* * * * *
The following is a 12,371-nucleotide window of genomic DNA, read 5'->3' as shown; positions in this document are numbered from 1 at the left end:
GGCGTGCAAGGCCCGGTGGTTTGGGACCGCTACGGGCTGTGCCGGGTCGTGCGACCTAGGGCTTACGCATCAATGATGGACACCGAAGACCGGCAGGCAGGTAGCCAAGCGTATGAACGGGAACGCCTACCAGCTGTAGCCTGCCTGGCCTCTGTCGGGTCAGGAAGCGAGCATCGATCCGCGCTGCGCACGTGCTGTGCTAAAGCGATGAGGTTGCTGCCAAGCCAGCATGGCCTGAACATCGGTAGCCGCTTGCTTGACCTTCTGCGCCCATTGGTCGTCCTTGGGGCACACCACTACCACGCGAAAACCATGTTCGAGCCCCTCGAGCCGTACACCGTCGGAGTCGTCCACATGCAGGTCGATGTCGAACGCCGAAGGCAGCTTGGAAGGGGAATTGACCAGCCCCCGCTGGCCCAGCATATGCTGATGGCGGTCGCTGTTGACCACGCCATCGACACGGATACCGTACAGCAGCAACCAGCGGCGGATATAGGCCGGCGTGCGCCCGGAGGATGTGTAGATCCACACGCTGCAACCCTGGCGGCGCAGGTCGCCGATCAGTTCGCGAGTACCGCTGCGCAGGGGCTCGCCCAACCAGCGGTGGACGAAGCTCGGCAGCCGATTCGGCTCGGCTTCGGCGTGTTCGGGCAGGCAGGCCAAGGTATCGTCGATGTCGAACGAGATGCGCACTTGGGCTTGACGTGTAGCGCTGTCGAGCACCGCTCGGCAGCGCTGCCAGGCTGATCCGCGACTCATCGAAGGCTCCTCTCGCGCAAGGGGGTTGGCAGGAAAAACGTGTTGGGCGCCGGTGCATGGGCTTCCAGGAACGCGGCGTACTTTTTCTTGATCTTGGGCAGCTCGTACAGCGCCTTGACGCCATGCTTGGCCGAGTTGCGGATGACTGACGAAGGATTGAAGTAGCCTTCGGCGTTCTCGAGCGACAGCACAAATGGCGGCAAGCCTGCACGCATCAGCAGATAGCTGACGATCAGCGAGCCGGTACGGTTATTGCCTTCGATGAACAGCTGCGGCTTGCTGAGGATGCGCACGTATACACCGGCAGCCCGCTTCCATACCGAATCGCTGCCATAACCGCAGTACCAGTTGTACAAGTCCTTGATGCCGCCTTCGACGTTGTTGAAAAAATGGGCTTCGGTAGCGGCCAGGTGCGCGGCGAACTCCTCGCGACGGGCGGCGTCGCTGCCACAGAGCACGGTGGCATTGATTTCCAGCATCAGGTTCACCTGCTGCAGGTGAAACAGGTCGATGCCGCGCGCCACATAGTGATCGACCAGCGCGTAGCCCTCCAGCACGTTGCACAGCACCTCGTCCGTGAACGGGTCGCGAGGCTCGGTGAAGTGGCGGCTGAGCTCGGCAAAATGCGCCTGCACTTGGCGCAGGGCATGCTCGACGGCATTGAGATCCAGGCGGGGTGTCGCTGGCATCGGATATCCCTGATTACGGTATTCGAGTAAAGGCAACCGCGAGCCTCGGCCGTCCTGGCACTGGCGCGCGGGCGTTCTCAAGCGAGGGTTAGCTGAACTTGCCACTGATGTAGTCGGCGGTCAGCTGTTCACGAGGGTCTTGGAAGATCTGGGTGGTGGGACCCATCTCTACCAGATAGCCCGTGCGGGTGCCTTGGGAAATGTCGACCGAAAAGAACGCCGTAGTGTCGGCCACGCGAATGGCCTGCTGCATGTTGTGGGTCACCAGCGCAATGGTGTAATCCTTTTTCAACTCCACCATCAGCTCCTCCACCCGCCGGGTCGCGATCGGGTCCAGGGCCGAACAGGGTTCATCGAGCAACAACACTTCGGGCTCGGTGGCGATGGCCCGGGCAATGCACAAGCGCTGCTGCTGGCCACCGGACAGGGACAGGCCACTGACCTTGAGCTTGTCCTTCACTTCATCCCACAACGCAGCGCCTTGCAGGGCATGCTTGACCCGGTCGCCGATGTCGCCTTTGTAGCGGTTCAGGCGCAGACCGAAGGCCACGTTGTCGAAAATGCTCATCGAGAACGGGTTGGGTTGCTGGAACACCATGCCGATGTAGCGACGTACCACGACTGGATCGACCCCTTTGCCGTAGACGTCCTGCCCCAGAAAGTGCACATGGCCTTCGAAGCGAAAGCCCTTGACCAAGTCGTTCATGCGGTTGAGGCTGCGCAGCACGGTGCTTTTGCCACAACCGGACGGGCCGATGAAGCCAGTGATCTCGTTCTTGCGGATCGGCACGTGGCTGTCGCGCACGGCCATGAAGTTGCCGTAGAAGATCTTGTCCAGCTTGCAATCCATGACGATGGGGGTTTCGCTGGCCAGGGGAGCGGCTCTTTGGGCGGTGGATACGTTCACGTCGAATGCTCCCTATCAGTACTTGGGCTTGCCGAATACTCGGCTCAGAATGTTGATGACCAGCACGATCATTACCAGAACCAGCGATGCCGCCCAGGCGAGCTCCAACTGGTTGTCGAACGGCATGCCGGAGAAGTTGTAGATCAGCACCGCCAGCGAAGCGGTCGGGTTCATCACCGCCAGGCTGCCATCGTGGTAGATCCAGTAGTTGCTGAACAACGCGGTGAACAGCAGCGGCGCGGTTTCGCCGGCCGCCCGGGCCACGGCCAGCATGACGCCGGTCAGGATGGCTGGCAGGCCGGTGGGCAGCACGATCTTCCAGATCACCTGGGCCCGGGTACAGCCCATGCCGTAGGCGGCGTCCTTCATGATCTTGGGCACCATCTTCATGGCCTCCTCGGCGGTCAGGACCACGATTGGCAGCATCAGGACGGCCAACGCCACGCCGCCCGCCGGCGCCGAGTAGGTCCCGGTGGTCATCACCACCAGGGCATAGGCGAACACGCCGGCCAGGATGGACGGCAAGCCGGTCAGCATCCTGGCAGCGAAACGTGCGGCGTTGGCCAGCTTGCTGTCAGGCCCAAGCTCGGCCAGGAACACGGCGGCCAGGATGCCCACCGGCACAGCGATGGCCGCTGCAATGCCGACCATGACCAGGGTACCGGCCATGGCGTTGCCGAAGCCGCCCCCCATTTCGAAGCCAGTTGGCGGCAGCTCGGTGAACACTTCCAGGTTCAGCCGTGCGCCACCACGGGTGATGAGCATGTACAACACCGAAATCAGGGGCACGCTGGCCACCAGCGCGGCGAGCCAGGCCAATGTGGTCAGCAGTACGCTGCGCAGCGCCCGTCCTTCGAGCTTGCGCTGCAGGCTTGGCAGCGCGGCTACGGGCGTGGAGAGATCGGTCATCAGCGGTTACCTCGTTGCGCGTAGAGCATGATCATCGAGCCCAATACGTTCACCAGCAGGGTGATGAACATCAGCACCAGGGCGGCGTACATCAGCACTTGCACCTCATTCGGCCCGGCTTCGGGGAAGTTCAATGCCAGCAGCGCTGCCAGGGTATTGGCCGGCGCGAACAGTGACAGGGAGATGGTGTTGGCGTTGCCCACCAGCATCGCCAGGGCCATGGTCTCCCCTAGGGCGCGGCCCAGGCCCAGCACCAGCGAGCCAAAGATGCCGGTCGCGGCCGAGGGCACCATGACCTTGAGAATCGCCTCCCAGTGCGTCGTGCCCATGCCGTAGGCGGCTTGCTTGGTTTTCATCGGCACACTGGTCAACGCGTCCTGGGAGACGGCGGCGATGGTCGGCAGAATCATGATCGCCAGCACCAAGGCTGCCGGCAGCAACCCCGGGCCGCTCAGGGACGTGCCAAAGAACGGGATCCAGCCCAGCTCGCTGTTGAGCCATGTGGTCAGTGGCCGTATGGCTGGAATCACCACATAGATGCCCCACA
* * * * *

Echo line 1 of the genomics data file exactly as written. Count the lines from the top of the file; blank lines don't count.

The following is a 12,371-nucleotide window of genomic DNA, read 5'->3' as shown; positions in this document are numbered from 1 at the left end: